Welcome to all of my fellow book club members or anyone coming here for the first time! I am a chronically ill mom married to a chronically ill man and we are raising our five-year-old son, who also has some special needs. My blog focuses on the challenges parents with chronic illness face, but also speaks about being a mom and a woman in general. )
In Expecting Adam by Martha Beck, Martha and her husband must let go of all they have learned from their Harvard education and open their hearts and minds when they learn that Martha is five month’s pregnant with a baby with Down Syndrome. Martha especially must face judgements from the Harvard academia and even her doctors when they are shocked to learn that she has decided to keep the baby. Along the way, Martha discovers a way of living and thinking about a life that not only can be just as good, but is even more rewarding than she could ever imagine.
Before being diagnosed with Rheumatoid Arthritis (RA) in 2003 at the age of 33 I, while no Harvard graduate, had always excelled in everything I did. In 2000 I had decided to give up my on-air radio personality career and go in a completely new direction, taking a job with no experience necessary, in order to train as a Recruiter. I enjoyed the business, learning everything I could about recruiting and of the niche I was recruiting in. In a couple of years my position changed to where I reported directly into the President.
Two months after I got married I felt the first pain of what would wind up being the rest of my life, ironically while I was on the treadmill in the gym. It took me six months to get a diagnosis of RA, in between which my feet were swelling so badly I would have to take ice packs to work and even on business trips. I worked in this manner for a few years, sometimes just being at my job numb from so many pain killers. I tried to never miss a day, even if that meant vomiting in the morning and then getting ready for work.
In 2005, I appeared to be in remission, and feeling that I was in the best health that I would ever be in, my husband and I decided to try to conceive, which we were successful at on the first try. My pregnancy went very well from a Rheumatological standpoint and I continued to do well until my son was about a year old. My pain started to increase by the day, my hands swelling. I would fall asleep driving to and from work, I was lucky I didn’t kill myself or anyone. I was swallowing narcotics two at a time just so I could feel some relief from the pain. But I was a full-time working mother and I thought it was just my 6 a.m. to 11 p.m. hours of being a mommy and working.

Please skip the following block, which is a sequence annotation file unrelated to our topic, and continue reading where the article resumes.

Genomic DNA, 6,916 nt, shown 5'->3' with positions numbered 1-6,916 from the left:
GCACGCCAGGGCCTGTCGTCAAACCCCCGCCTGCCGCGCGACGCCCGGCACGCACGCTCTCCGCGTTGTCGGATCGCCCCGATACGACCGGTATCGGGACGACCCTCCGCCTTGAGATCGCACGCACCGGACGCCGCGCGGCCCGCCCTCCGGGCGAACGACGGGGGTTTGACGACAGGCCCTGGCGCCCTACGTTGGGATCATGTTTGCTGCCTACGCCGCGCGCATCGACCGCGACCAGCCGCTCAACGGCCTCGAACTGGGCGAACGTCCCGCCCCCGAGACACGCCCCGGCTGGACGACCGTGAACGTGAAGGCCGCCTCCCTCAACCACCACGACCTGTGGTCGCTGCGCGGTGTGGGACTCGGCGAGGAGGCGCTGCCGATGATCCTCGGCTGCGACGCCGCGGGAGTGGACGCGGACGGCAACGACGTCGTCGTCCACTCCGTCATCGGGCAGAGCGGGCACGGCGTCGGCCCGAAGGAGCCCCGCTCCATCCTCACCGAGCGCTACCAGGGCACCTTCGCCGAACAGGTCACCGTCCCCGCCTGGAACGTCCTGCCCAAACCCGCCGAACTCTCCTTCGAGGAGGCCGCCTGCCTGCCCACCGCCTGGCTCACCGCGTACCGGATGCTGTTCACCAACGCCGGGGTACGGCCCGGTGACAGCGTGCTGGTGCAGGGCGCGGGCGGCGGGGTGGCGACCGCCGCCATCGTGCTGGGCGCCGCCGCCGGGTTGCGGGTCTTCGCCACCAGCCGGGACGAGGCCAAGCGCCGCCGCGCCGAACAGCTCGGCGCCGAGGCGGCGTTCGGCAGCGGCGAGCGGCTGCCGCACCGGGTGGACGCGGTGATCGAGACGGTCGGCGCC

Through the five years I had been working with my diagnosis, and with the help of the internet, I had seen hundreds, even thousands leave their full-time jobs. That was unthinkable to me. I was the main breadwinner in the family. We were going to buy a home, help our son with college. Not working was just not possible, not in the way I wanted to live my life.
In 2008 I worsened. At the same time, my satellite office of the new job I had been at for a year was closing and I was laid off in March. In July I got my diagnosis of “Lupus with RA overlap”.
I never went back to work.
And I lost everything.
My 401K, my son’s college fund, my credit rating. In fact, this month the woman with a credit rating in the high 800s is filing for bankruptcy.
I always used to think “those people” with chronic illness who stopped working were just not as strong as I was, that my will was mightier than theirs. That their families did not depend on their salary the way mine did.
Turns out I was wrong. It wasn’t that I wasn’t any better than those who had just “given up”.
I just hadn’t become sick enough yet to the point where my body said, “This is it. I am not going to do this any more for you. I just can’t do it any more and I won’t.”
People wonder what I do all day, especially while my son is in school. What I do all day is…be in pain…have trouble walking…thinking…sleep and rest. I go to doctors, I apply for disability which is akin to writing one’s dissertation. I wait, so far for over two years to see if the United States government decides to declare me disabled. I file paper work for WIC and Food Stamps, things I never dreamed my family would be on. I advocate for myself and for those like me.
At 42 years old, this certainly isn’t the life I thought I would be leading. But with the pain, with the worry of living under the poverty line, there is also joy.
I get to spend more time with my child than most working mothers do. I am home when he comes home from school and I am always there to watch my child walk in the Halloween parade or to partake in the Mother’s Day tea.
I get to write. Something I never knew I wanted to do and something that I never knew I could. Was my brain so full of thinking about work that there was no time to let my creative side be free? Would I have ever even become a blogger if I had not become disabled?
And finally, I get to make a difference in people’s lives. For those mothers who are sick like I am and for those who are mothers of special needs children. For those who are mentally ill and need a voice.
Life certainly did not work out the way I planned it, but it is certainly not all bad.